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The BBC's Alex Watson reports
"A taskforce has been set up in the wake of the fuel crisis"
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Friday, 22 September, 2000, 15:33 GMT 16:33 UK
Fuel supply deal 'in sight'
tanker & policeman
Tanker drivers "will have police protection"
A signed agreement between the government, police and oil companies on protecting fuel supplies could be finalised as early as next week, says Home Secretary Jack Straw.

And oil tanker drivers would in future receive the full backing of the police in the case of future disruption, he promised.

There is no question that many of the drivers concerned felt intimidated

Jack Straw
Mr Straw was giving the outcome of the second meeting of the taskforce set up to find concrete ways of ensuring Britain would never again be brought to a standstill over fuel.

The 19 members were in strong agreement over the need to prevent further blockades, Mr Straw said.

He also confirmed that changes in legislation over the delivery and enforcement of supplies were also a possibility.

Securing national services

"The idea of the memorandum is to ensure that every signatory understands in advance what they need to do if there are events like those which took place last week," he said.

"Those events were frankly unanticipated from their speed and scale.

Motorist grabs his chance to refuel
Panic buying spread around the UK
"We have drawn on that experience and are putting in place all kind of practical arrangements so that, above all, if such events do take place we can better secure the national life of this country and its essential services."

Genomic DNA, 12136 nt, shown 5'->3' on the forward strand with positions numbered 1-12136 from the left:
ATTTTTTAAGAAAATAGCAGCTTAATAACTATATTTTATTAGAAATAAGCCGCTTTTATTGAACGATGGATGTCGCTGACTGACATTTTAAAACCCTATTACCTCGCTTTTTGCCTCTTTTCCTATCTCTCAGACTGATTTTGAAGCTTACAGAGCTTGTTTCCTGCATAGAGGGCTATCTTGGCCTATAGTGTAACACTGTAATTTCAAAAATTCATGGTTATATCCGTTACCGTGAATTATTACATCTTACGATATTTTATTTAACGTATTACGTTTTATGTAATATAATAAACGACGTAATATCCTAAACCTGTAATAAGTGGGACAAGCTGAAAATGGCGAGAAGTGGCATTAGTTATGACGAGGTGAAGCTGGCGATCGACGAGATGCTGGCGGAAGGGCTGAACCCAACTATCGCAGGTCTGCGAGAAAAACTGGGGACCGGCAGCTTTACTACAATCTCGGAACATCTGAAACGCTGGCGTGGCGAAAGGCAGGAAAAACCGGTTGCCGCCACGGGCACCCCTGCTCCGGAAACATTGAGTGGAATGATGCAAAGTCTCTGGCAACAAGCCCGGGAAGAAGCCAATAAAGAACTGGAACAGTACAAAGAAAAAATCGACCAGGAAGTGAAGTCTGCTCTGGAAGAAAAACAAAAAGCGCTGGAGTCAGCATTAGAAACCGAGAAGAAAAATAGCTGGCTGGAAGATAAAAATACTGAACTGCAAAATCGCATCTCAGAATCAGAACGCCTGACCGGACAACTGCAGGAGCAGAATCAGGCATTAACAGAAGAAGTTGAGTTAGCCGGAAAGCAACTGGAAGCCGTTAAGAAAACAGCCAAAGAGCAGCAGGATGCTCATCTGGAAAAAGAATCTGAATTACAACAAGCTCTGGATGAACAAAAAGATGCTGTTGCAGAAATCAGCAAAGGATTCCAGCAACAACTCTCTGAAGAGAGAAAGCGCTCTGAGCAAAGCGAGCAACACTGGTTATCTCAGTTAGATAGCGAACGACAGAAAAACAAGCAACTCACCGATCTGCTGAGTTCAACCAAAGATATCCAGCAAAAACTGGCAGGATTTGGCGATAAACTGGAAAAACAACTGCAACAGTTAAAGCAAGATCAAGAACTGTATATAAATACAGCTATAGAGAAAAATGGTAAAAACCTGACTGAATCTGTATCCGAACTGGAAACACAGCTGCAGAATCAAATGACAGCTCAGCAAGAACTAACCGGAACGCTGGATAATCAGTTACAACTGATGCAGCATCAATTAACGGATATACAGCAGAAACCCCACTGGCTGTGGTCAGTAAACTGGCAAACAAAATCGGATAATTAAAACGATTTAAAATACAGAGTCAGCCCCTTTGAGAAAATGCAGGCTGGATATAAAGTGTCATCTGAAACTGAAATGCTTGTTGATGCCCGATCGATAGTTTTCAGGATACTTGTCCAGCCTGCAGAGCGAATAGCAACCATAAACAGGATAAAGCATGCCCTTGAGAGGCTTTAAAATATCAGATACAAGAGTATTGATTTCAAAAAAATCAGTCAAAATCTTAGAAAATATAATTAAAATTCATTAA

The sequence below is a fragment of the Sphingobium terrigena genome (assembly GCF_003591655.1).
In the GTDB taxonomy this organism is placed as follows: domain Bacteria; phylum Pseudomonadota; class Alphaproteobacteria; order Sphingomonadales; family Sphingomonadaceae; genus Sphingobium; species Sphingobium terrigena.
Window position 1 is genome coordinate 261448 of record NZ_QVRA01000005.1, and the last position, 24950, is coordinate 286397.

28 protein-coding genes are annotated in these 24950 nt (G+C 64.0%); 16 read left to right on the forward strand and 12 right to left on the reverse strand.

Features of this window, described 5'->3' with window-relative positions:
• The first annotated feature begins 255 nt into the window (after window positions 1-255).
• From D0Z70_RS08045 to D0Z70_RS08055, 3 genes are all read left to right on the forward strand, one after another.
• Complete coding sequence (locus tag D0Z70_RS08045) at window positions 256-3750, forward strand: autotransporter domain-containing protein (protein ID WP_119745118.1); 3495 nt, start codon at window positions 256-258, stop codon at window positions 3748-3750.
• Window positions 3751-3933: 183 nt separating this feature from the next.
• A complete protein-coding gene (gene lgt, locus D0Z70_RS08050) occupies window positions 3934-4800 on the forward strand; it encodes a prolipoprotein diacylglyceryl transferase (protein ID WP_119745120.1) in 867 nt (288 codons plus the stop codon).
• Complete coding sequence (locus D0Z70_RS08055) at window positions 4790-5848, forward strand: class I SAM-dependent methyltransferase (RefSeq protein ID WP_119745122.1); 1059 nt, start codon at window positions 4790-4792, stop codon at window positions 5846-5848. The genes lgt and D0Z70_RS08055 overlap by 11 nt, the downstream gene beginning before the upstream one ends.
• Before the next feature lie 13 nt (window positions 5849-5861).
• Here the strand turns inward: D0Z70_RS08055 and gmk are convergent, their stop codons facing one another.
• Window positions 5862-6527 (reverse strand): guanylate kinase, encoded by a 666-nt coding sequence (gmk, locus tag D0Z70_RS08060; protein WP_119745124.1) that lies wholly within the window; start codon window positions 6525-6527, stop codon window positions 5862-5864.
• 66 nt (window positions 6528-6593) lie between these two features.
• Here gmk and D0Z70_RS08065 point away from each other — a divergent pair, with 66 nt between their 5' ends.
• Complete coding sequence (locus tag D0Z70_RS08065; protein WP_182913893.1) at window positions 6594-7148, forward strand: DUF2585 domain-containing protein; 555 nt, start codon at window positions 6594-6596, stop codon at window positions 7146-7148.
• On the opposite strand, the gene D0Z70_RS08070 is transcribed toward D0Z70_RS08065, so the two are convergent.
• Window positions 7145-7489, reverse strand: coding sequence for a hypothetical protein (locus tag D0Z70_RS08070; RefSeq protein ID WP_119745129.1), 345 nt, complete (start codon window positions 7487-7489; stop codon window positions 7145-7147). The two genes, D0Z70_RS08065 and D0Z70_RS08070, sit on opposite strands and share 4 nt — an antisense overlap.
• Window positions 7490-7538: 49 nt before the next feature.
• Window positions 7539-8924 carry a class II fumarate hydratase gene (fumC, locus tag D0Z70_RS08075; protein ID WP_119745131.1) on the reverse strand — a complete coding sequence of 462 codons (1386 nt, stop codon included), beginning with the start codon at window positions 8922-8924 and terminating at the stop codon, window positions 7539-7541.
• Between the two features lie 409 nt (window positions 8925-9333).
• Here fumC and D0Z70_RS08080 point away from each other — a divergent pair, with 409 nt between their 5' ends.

As the blockades of refineries took hold across the UK last week, supermarkets began running short of fresh goods due to panic-buying, some schools were closed and the NHS was placed on red alert.

There were reports of tanker drivers being intimidated by protesters demanding cuts in fuel duty.

Mr Straw said: "There is no question that many of the drivers concerned felt intimidated.

"That was reported to us by both the oil companies and their trade union leaders.

"We have to take account of that and ensure that they feel safer at an earlier stage, in the case of future action, to make their deliveries."

Changing the law

Last week, Mr Straw said the government would consider putting fuel companies under the same obligations as gas, water and electricity suppliers to guarantee services in times of crisis.

The price of fuel is not just a matter for the hauliers but for the whole economy

Freight Transport Association
After the latest meeting, he said: "There is consensus to examine the issues of changes in legislation.

"There is really strong agreement about the need to strengthen and improve our co-operation and co-ordination needs.

"We are examining if there should be a change in the statutory obligations of the oil companies and what the powers of the police need to be while preserving the right for peaceful protest."

However, he refused to speculate on the contents of Chancellor Gordon Brown's pre-Budget report, which is expected in November before the end of the 60-day deadline imposed on the government by the protesters.

Diesel dispute

The meeting came hours after a government report said the Treasury makes no money from taxes levied on road hauliers.

The study concluded that a large lorry can do 28,000 of damage every year. But the same vehicle is estimated to generate 25,000 in fuel tax and vehicle excise duty.

The Freight Transport Association, which met Deputy Prime Minister John Prescott on Thursday night in London, said it would continue to push for a 15p reduction on the cost of a litre of diesel, despite the continuing signs that the government will not relent.

Director General David Green said: "We emphasised in the meeting with him that the price of fuel is not just a matter for the hauliers but for the whole economy."

However, Mr Green restated the association's reluctance to push for a reduction on the price of petrol.

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See also:

22 Sep 00 | UK Politics
Lorry taxes 'pay for roads damage'
20 Sep 00 | World fuel crisis
UK fuel tax: The facts
14 Sep 00 | Business
Could the government cut fuel duty?
18 Sep 00 | Business
Oil prices hit new 10-year high
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